CHAMBER MUSIC CORNER
by Mike Forbes, Associate Editor
Nothing But Valves Brass Quartet
According to the biography for the brass quartet Nothing But Valves,
“The music for four brass players written in the last five-hundred years has been largely ignored. From such composers as Purcell, Gabrieli and Glazounov to twentieth century giants like Hindemith and Bernstein, brass quartets have played an important part in the history of chamber music. The Nothing But Valves brass quartet uses music from this vast catalog along with newer works and transcriptions in a diverse and entertaining way.”
Formed in 1994, NBV has had tremendous success in many performances throughout the United States. They have performed in such notable Washington, D.C. locations as the Kennedy Center, the Pentagon and the Philips Gallery. Additionally, they have been featured performers at the International Trumpet Guild Conference, the Skyline Brass Festival, and The U.S. Army Band Tuba Euphonium Conference.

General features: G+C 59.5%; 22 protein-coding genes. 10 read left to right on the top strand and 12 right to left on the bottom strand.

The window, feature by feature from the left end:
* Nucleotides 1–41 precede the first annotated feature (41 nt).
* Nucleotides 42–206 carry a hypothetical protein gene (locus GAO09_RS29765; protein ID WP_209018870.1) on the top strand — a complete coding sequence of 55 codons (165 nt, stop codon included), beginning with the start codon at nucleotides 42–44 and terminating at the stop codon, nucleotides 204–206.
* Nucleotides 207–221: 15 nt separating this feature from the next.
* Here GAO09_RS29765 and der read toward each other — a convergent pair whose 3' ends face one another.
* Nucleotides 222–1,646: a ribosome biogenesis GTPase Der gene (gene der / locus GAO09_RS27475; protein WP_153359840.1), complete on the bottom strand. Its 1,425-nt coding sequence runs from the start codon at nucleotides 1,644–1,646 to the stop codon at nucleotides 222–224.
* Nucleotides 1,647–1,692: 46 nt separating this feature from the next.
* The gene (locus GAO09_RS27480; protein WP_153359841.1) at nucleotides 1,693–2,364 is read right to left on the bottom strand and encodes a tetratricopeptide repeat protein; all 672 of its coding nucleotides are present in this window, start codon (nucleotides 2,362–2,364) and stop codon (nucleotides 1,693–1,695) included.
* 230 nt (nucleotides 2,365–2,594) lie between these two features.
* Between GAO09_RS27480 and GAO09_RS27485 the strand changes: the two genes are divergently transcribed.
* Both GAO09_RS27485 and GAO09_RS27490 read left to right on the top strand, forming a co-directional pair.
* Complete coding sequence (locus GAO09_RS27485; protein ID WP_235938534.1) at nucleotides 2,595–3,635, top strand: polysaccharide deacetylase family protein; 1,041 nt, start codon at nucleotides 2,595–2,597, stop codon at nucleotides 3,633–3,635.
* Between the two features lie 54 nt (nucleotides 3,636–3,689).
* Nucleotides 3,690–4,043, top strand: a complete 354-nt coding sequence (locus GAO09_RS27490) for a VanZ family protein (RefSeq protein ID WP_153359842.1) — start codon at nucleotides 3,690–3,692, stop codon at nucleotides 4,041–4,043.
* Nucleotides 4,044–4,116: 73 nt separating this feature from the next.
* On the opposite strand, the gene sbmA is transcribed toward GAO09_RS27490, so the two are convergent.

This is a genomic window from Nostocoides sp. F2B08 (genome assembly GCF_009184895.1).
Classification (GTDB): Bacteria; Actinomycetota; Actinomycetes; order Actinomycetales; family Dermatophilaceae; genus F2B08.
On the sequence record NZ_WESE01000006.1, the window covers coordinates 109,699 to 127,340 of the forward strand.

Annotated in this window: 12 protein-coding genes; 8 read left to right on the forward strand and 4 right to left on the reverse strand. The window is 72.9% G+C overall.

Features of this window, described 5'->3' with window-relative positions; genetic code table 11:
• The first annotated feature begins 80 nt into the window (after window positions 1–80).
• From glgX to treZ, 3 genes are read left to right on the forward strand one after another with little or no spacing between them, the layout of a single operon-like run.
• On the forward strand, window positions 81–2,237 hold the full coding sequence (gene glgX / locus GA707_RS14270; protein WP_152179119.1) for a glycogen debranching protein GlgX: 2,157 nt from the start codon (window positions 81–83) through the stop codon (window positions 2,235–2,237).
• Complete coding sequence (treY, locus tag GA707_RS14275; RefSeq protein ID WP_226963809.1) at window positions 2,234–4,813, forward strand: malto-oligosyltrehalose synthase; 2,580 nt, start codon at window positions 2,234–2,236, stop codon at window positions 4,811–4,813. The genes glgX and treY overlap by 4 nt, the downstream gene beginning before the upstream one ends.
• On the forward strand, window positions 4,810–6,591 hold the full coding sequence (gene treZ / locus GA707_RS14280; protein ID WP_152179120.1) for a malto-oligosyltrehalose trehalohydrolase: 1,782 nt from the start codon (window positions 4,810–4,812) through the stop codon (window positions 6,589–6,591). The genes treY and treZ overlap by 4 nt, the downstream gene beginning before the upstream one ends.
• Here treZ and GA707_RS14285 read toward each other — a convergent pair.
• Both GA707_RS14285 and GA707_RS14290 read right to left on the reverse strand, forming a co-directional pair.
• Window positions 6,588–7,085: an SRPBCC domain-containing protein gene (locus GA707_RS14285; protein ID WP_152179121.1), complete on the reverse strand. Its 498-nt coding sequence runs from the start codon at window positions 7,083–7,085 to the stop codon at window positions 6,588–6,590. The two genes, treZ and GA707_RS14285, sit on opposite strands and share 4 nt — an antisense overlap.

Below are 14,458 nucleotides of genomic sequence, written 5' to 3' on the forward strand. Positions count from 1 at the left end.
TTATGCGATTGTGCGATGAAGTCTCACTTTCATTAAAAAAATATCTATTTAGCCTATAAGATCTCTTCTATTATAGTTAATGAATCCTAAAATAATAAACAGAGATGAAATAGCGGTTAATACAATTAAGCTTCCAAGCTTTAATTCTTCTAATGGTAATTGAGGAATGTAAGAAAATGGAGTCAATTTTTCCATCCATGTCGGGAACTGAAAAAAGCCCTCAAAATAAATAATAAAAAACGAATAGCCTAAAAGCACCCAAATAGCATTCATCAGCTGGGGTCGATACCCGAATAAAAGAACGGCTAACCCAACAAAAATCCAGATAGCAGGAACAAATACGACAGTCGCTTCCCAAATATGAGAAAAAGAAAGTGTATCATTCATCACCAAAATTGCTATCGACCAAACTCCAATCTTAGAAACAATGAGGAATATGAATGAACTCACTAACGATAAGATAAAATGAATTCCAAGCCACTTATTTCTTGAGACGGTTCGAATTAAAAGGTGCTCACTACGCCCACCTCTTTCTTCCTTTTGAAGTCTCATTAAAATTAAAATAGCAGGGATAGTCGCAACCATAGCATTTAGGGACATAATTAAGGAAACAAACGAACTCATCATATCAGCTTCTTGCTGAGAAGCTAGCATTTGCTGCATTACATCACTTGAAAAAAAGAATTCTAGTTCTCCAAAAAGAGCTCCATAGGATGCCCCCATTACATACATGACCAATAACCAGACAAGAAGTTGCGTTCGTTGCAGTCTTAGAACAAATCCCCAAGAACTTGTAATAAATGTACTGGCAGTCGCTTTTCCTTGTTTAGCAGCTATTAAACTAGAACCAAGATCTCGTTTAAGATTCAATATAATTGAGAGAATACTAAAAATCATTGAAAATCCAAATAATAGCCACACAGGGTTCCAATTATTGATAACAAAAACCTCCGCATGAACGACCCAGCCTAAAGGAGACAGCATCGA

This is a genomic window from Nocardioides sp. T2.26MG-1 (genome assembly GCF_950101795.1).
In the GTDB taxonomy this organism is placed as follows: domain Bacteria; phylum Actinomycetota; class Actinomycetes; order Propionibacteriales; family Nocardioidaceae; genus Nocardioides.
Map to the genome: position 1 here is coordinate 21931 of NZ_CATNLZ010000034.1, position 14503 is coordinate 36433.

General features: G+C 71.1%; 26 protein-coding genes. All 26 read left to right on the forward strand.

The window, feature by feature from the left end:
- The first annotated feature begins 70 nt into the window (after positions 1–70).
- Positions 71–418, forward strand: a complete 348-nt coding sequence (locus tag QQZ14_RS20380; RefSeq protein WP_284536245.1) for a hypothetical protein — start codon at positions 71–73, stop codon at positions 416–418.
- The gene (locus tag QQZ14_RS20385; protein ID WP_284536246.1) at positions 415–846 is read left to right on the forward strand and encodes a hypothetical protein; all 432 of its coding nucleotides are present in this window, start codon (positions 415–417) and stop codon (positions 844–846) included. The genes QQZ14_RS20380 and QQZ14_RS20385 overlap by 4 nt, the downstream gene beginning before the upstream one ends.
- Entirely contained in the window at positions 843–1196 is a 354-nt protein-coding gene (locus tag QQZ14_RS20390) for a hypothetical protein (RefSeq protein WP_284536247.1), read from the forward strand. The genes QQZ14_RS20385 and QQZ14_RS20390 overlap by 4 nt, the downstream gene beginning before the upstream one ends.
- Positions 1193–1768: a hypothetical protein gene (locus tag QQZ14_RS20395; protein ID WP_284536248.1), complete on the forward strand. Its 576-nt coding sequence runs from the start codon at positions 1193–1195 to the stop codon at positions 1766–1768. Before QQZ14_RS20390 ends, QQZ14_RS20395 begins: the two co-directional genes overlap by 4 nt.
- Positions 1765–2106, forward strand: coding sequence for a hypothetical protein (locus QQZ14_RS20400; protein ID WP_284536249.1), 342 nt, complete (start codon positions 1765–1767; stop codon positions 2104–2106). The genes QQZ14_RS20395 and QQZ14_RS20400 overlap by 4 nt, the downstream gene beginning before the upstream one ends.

I had a chance to speak with the euphoniumist in the group, Lance LaDuke, about this unique brass chamber group’s background. I hope that this article is especially interesting to the ITEA membership since it involves a chamber music group using euphonium other than the tuba-euphonium quartet.
The group formed when Lance was in the United States Air Force Band in Washington, D.C. All four of the original members worked together in the concert band section of that premiere band. The original quartet included trumpeters Bill Adcock and Andrew Wilson, hornist Sam Compton, and euphoniumist Lance LaDuke.
“I think the original idea came from Bill and our first gig was actually a church gig while we were on the road with the band,” explains Lance. “We worked both as Nothing But Valves (civilian gigs) and as Top Brass for military gigs. Actually, the name Nothing But Valves also came from Bill. He doesn’t much care for trombones (or maybe it’s the [trombone] players) and envisioned a group that had ÔNothing But Valves.’ As an aside, we had a number of instances of being introduced as the ÔNothing But Values’ brass quartet, something of a misnomer,” chides Lance.